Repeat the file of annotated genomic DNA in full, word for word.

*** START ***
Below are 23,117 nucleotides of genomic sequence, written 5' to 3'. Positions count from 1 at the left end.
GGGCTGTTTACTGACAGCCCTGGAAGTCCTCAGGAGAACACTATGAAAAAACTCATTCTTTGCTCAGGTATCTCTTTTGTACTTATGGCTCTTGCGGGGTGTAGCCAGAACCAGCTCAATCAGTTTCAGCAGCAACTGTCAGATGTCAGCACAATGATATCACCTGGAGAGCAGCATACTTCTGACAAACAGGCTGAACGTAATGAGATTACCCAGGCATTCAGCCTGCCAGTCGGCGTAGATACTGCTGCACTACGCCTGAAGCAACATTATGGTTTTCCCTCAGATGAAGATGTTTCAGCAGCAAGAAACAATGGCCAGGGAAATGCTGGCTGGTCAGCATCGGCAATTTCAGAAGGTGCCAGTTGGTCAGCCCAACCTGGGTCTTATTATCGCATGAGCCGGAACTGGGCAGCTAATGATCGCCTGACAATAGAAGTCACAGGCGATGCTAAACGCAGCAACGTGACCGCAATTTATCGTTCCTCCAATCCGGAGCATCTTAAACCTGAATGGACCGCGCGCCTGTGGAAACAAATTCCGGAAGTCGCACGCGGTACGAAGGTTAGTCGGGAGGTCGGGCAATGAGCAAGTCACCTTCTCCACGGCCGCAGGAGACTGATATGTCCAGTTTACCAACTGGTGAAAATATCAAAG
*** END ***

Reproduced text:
Below are 23,117 nucleotides of genomic sequence, written 5' to 3'. Positions count from 1 at the left end.
GGGCTGTTTACTGACAGCCCTGGAAGTCCTCAGGAGAACACTATGAAAAAACTCATTCTTTGCTCAGGTATCTCTTTTGTACTTATGGCTCTTGCGGGGTGTAGCCAGAACCAGCTCAATCAGTTTCAGCAGCAACTGTCAGATGTCAGCACAATGATATCACCTGGAGAGCAGCATACTTCTGACAAACAGGCTGAACGTAATGAGATTACCCAGGCATTCAGCCTGCCAGTCGGCGTAGATACTGCTGCACTACGCCTGAAGCAACATTATGGTTTTCCCTCAGATGAAGATGTTTCAGCAGCAAGAAACAATGGCCAGGGAAATGCTGGCTGGTCAGCATCGGCAATTTCAGAAGGTGCCAGTTGGTCAGCCCAACCTGGGTCTTATTATCGCATGAGCCGGAACTGGGCAGCTAATGATCGCCTGACAATAGAAGTCACAGGCGATGCTAAACGCAGCAACGTGACCGCAATTTATCGTTCCTCCAATCCGGAGCATCTTAAACCTGAATGGACCGCGCGCCTGTGGAAACAAATTCCGGAAGTCGCACGCGGTACGAAGGTTAGTCGGGAGGTCGGGCAATGAGCAAGTCACCTTCTCCACGGCCGCAGGAGACTGATATGTCCAGTTTACCAACTGGTGAAAATATCAAAG